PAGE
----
on 20 February 2015
Hankins, a historian at Baylor University, has provided an excellent, critical, but not unsympathetic, intellectual biography of L'Abri's Francis Schaeffer. We see here the journey of Schaeffer from fundamentalist to cultural critic and back again as he embraced, or rather was embraced by, the Christian Right.
Hankins seems ambivalent towards Schaeffer, on the one hand he recognises the impact he has had on evangelicals in helping them to be more culturally and intellectually aware and on the other he sees the weaknesses in Schaeffer’s position. Schaeffer was good at painting the large picture but was weak and even wrong on some of the key details.
Schaeffer’s strength was that he was a populariser; his weakness was that he was a populariser. This comes through clearly in Hankins biography.
Hankins provides a helpful overview and critical assessment of most of Schaefffer’s works. He shows that “Schaefer's analysis of western history was compelling in its broad outlines, but problematic in its details” p96. Schaeffer’s analysis of the Renaissance didn't acknowledge the difference between the Italian and the northern forms. He was reliant on the now discredited approach, popular at the time, of Jacob Burkhardt's approach to the Renaissance.
Nevertheless, Schaefer struck a chord with modernist Christians. He was the man for that time. But it Is clear that the time for him is not now, as Hankins shows the sales of C.S. Lewis’s far outstrip the sales of Schaeffer’s books today.
Hankins has performed an excellent job of placing Schaeffer in context and showing how he could be so influential and so flawed. The latter comes out clearly in his exchanges with Mark Noll and George Marsden over Schaeffer’s claims in A Christian Manifesto that the US was founded as a Christian country. Hankins insightfully points out:
"It seems that for Schaeffer, when a Christian utilised non-Christian thinking [eg Aquinas], the product was sub-Christian, but when a non-Christian [eg Thomas Jefferson and other founding fathers] used Christian influences, the product was thoroughly Christian." (p 170).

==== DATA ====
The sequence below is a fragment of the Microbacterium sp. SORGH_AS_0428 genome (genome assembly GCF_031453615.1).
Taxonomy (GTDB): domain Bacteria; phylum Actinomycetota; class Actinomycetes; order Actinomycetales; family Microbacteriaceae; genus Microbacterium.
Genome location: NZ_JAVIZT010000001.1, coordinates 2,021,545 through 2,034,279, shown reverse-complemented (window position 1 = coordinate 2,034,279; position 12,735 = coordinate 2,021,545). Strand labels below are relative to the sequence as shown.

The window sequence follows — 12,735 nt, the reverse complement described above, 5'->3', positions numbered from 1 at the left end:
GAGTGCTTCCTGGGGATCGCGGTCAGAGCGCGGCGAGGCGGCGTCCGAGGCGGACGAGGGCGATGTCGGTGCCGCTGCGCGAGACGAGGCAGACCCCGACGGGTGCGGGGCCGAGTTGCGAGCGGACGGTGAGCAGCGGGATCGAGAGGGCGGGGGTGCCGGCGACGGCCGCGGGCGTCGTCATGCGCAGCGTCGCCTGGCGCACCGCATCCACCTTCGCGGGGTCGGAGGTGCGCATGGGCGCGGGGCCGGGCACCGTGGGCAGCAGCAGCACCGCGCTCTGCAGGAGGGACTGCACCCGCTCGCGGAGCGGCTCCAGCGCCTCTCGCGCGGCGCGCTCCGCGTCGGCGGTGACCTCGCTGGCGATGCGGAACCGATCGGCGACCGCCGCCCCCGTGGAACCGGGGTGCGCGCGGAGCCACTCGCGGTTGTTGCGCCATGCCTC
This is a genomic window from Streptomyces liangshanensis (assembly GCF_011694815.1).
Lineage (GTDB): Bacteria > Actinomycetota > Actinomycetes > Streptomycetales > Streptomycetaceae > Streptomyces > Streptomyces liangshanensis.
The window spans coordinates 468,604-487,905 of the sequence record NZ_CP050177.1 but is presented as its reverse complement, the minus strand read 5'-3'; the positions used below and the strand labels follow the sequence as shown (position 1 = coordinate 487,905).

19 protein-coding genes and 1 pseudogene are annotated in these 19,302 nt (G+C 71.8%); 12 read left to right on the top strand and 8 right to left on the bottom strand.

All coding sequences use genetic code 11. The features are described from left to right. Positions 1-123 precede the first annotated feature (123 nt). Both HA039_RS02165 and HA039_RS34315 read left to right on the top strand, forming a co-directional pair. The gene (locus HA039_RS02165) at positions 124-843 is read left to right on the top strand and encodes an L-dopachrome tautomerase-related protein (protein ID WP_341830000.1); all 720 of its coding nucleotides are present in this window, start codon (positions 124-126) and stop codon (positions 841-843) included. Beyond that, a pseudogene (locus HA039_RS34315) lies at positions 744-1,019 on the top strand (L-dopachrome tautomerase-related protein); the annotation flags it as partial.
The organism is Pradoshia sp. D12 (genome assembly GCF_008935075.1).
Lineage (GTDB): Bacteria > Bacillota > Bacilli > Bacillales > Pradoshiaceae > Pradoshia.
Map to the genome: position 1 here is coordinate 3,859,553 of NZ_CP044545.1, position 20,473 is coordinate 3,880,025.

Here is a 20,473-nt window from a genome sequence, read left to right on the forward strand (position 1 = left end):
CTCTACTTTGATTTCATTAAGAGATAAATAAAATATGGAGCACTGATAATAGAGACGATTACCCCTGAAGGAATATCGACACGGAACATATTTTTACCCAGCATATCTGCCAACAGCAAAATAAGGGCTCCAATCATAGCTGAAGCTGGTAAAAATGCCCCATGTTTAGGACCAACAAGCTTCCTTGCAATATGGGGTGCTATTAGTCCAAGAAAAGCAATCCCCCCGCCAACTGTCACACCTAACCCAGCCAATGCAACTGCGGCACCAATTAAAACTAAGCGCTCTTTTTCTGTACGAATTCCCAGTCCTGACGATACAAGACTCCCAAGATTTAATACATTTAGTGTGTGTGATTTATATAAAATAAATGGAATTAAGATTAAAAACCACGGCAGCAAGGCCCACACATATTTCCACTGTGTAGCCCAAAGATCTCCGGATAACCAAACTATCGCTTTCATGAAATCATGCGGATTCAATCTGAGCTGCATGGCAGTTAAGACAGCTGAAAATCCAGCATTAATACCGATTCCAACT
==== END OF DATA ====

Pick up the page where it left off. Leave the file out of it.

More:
on 18 May 2011
This is a very readable book, especially in its narrative, biographical passages, charting the life and ideas of Schaeffer and describing their religious, cultural and political effects on evangelicalism, particularly in the USA.
Hankins has researched his subject, and the context of Schaeffer's times, thoroughly and gives every sign of being factually sure-footed. Schaeffer's major writings and his films are each given full discussion in turn.
However, Hankins' superior attitude to his subject will not endear him to all readers: his description of Schaeffer as a 'pop evangelical intellectual' sums up his condescension; in Hankins' view Schaeffer tended to be superficial in his understanding and analysis of the philosophy against which he made his polemic.
The book's discussion of fundamentalism, and of evangelicalism, is coloured by the author's pretended neutrality; his own position appears to be that most kinds of Christian profession are validly Christian. The position for which he shows most sympathy and respect is that exemplified by George Marsden and Mark Noll; readers who have their own view of these writers will know what presuppositions may lay behind this book.
Francis' son Franky features largely towards the end of the book; the author shows a significant weakness in his uncritical retelling of Franky's cynical and jaundiced (fictional) account of life in the Schaeffer home. At the same time he shows little awareness of the sadness and disappointment that was the probable result; that in itself is a disappointment. Together with the author's assumption of a de haut en bas attitude to his subject, this limits the enjoyment to be had from this well-written book.
There is an index, but no bibliography. At least a bibliography of Schaeffer's own works would have been welcome.